Since the Brexit vote last year sterling has been under significant pressure and while it has bounced a little over the last couple of weeks, overseas investors are still circa 20% better off when buying UK property when converting to sterling. At this moment in time there is no guarantee that a Brexit deal will be agreed and the UK could effectively leave the European Union and revert to World Trade Organisation tariffs. This is unlikely but do not rule it out!
Where does this leave overseas buyers?
On the surface there could be significant more downside for sterling in the short to medium term as talks continue to stall. However, the spectre of inflation should not be ignored because exchange rates are causing a significant increase in the cost of in imports to the UK.
Only a year ago inflation was around 0.9% in the UK and only last week we learned it had increased to 3% which has already prompted the Bank of England to suggest a base rate rise could be on the cards. While investors may be a little concerned that UK base rates could rise, it is perhaps overseas investors who should reassess the situation as soon as possible?
Rising interest rates
An increase in interest rates will make sterling look more attractive to currency traders and, Brexit aside, an increase in rates will improve the exchange rate. This will then reduce the “Brexit premium” which overseas property buyers are benefiting from when looking to buy UK assets. We’re not suggesting sterling will recover fully to last year’s exchange rates, and indeed Brexit could yet force it significantly lower, but a short-term increase in UK base rates will certainly make sterling more attractive.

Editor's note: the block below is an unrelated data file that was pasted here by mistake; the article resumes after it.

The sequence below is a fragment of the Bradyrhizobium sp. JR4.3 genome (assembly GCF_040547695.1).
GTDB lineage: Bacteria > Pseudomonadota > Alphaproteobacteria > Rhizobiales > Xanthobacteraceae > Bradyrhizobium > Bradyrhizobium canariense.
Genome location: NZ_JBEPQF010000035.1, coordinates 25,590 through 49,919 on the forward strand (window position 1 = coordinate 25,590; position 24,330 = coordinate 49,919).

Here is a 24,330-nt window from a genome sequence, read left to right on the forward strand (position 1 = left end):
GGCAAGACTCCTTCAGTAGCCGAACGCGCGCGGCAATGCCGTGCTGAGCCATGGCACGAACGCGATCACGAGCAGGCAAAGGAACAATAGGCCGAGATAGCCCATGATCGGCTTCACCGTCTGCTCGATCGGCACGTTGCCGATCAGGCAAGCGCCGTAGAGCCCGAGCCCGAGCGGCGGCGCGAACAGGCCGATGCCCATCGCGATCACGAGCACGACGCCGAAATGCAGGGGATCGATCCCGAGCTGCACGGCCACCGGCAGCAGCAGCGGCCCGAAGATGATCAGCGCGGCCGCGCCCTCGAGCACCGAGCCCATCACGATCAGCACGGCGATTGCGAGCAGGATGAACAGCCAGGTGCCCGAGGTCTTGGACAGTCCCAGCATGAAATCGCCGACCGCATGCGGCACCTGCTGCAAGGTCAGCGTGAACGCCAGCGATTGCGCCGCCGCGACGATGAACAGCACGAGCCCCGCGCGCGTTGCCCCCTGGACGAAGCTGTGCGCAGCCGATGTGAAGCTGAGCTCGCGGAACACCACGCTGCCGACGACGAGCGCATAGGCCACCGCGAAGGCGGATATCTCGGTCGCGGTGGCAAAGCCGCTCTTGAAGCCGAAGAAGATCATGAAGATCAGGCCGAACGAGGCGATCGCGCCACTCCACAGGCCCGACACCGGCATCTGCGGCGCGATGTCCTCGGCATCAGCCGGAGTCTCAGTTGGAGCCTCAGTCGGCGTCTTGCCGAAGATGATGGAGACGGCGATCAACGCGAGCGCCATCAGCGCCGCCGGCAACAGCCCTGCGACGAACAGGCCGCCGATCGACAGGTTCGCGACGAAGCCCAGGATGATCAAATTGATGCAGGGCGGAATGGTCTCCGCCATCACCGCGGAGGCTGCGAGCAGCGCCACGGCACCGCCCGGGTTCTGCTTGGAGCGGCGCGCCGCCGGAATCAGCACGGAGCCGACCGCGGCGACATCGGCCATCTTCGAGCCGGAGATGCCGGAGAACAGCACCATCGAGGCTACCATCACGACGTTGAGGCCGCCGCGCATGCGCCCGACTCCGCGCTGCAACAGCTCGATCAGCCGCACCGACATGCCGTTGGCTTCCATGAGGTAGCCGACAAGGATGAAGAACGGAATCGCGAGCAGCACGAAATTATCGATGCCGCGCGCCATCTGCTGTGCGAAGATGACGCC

This comes at a time when domestic investment in residential and business property is starting to slow. As Brexit talks drag on so businesses are becoming more concerned about their immediate future hence postponing any significant investment. It is unlikely we will see many UK businesses announce large expansion plans in the short to medium term while there is so much uncertainty. If, as expected, UK base rates do increase then this will have a gradual impact upon UK mortgage rates.
Is it time for overseas investors to act?
Amidst all the doom and gloom surrounding the UK economy, UK property market and prospects for the UK as a whole, perhaps the cloud of depression is just a little over baked. If you read the biased press you would be forgiven for assuming that the European Union had nothing to lose with these talks. The EU economy will continue to grow and the UK will just be cast aside – however, it is not that easy!
While there is talk of a no deal conclusion there is also no doubt that the “clever money” is still on an eventual compromise. As soon as the clouds begin to clear above the UK economy this should feed into the exchange rate and hopefully pump some life and confidence back into the country. Even the merest indication of positive news could see the UK currency start to recover and change momentum. On that basis, perhaps it is time for overseas investors to look again at the UK property market?